A Free Market

A Free Market

The marketplace is always begging the question of whether a company is too big and therefore a monopoly. Many feel Apple – now the most valuable company in the world – is generating an incredible profit, enough to erect a new UFO-shaped HQ. Meanwhile, Google is slowly taking over the world with Google Cars, Fiber, Glass, and now Project Loon. They are the world’s greatest tech titans, and it’s hard to believe that they could ever fall. However, they have competition, and as long as competition thrives, innovation follows. Source: TWC public market comparison with competitors via Yahoo! Finance

Last month, Comcast confirmed its $45B merger proposition with Time Warner Cable (TWC). Other companies interested in talking with TWC included Charter Communications, Cablevision, and Cox. A similar merger has been a topic of ongoing debate between DirecTV and DISH Network, which will likely be reignited now that they’ll have to compete with a combined Comcast and TWC.Graphic by Daniel Liem

This large-scale event invited some concerns over whether antitrust laws should apply to Comcast’s decision, which is one of the largest merger proposals of our time. If approved by the Federal Communications Commission (FCC) and the Department of Justice (DOJ), the deal will make Comcast, already the largest cable company in the U.S., even larger.

The companies are likely to point out that they don’t directly compete in terms of regional penetration and thus consolidation would not affect existing competition. Comcast’s 21.7 million subscribers are concentrated in Philadelphia and Washington, D.C., while Time Warner Cable’s 11.4 million subscribers are found primarily in New York and North Carolina. This lack of overlapping markets may mitigate antitrust concerns and reassure hopes of ongoing cable competitions. Thus, the bar chart above is potentially misleading, since larger numbers of subscribers do not correlate with monopolistic advantage, keeping in mind differences in regional penetration.

There will, of course, be opposers who believe that this merger would be fatal for the TV industry, and will result in a less consumer product choice. But when we look at the bigger picture, one can argue that there’s already a monopoly in the TV market – Comcast – with twice as many subscribers as TWC; one corporation owning more subscribers in a market outside of its own competitive zone will therefore not make much of a market difference.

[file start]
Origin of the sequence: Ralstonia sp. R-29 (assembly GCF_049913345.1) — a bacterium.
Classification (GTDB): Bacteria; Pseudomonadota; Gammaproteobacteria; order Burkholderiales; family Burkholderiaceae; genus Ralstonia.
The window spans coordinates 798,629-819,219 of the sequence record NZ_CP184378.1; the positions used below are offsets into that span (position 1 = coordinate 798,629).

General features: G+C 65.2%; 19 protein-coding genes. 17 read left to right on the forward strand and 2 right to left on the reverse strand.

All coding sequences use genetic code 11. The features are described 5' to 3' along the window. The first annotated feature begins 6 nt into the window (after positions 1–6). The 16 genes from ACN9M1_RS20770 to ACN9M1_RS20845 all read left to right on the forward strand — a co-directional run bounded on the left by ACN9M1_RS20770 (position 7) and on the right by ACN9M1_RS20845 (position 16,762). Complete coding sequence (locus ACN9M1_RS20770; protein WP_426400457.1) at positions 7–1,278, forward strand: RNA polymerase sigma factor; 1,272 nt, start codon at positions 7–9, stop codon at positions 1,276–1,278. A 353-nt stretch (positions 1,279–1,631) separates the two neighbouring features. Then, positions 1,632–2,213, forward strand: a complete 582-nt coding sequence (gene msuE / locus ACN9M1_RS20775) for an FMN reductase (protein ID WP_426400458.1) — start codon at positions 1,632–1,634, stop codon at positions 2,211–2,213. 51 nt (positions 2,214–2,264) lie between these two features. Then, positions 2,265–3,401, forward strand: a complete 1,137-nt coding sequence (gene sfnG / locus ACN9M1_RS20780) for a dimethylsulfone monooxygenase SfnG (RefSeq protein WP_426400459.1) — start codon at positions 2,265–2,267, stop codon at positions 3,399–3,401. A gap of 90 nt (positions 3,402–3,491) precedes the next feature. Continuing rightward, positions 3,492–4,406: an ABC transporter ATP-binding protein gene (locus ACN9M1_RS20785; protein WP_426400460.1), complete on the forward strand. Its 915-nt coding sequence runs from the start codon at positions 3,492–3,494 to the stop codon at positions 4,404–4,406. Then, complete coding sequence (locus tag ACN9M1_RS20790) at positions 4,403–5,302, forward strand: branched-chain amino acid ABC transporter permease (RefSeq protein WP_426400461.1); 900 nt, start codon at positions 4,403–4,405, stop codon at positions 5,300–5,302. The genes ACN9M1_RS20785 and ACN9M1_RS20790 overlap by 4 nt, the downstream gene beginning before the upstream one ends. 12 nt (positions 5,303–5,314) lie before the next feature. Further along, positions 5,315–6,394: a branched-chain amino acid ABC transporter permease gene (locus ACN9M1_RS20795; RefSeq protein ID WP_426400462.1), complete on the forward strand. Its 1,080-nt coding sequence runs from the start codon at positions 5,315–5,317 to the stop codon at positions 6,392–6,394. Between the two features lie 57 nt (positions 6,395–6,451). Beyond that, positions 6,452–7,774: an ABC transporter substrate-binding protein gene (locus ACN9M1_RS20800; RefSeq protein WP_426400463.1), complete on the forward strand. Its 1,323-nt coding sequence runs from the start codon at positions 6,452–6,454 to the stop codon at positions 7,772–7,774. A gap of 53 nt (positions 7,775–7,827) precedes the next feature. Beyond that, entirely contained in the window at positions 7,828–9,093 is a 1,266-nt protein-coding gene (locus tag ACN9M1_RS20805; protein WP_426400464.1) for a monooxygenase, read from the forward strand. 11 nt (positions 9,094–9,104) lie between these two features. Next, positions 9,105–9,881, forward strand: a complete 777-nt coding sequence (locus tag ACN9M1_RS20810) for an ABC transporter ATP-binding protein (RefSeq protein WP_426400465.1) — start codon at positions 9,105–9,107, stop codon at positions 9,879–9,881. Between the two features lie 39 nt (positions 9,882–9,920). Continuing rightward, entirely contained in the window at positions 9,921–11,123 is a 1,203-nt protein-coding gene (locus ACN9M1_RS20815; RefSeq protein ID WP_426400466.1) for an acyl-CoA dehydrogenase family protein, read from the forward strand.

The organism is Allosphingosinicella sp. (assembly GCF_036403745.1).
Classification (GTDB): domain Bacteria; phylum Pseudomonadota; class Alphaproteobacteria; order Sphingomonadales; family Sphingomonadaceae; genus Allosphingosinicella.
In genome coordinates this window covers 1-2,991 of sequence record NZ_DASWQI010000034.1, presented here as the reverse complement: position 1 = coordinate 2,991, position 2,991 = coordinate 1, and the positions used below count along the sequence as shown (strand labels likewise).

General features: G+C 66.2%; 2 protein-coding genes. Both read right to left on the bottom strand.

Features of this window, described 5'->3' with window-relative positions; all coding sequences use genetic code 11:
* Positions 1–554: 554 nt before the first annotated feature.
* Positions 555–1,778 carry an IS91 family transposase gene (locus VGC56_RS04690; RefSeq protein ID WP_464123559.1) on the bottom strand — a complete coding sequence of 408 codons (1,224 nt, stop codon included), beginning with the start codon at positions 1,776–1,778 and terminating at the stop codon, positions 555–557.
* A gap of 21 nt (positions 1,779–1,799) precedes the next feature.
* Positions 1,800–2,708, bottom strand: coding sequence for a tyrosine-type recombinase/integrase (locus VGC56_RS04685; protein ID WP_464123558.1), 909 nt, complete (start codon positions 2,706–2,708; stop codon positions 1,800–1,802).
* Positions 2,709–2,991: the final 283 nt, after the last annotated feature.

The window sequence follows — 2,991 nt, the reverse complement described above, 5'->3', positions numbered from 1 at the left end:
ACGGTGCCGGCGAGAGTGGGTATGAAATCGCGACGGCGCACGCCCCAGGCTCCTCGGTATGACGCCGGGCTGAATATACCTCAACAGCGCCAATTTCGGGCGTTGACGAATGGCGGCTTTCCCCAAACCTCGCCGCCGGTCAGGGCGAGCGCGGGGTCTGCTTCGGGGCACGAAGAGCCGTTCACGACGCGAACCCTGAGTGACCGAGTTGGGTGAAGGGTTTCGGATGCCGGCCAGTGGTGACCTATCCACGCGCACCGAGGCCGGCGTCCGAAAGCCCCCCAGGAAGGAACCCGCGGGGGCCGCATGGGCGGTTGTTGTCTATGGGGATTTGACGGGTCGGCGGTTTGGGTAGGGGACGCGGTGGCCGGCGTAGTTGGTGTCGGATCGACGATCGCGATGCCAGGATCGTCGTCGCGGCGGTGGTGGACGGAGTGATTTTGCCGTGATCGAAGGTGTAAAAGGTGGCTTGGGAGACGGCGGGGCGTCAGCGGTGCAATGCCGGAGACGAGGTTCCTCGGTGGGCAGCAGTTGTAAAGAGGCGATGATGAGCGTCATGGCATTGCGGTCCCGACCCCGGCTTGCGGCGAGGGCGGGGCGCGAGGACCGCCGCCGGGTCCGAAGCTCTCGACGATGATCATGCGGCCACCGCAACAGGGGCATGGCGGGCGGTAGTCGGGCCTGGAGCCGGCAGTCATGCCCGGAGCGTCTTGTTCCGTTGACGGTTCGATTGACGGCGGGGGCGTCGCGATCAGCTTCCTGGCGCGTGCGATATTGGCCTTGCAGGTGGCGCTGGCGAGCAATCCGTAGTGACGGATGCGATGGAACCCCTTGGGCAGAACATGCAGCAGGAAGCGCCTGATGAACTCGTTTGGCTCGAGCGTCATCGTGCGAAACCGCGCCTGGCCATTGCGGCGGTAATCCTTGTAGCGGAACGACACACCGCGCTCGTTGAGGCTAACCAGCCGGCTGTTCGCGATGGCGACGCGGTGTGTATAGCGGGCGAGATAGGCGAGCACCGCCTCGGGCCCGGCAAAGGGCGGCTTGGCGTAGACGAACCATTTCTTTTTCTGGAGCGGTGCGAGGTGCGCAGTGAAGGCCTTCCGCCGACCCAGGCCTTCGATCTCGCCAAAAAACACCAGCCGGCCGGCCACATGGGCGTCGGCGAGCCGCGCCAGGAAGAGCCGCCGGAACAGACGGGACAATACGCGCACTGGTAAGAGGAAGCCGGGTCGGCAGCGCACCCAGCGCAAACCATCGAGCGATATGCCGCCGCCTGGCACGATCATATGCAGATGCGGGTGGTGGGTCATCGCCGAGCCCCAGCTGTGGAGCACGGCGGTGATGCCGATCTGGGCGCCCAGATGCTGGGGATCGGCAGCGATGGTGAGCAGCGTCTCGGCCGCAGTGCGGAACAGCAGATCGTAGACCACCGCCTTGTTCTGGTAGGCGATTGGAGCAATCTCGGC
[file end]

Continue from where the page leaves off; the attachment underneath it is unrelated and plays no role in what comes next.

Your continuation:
Yes, antitrust laws are in place to help shelter and provide a safe haven for smaller business operations to grow, let alone initiate. These regulations handicap existing corporates from pushing smaller or mid-sized business ventures and entrepreneurs out of the picture, so that there is not any one dominant giant over a particular marketplace.

However, from an optimization perspective, by applying these laws and thereby splitting monopolies, the market economy will converge at a local minimum and therefore never realize its fullest potential. What this means is if we restrict the market’s expansion when it is at its strongest growth, we would be dragging down a rocketship; there will be a lack of motivation and hunger for any market to ever try to dominate, thereby giving no room to exploit one’s fullest capabilities. Competitors will always be saved from losing out and having not just a second chance, but also the opportunity to be on equal terms with others. This idea is quite the opposite of a free, capitalistic society.

In the past, there have been circumstances that question whether antitrust laws are valid in similarly controversial, monopolistic events. Google was once accused of prioritizing their products in searches, resulting in their forced business decision switches; a large-scale AT&T/T-Mobile merger once led to public skepticism and fear of a corporate service being too massive; and at one point Apple and Time Warner Cable were negotiating to bring the cable provider to the Apple TV. Can we confidently say that antitrust laws also apply to Comcast’s acquisition?

Subscribe to the Stanford Review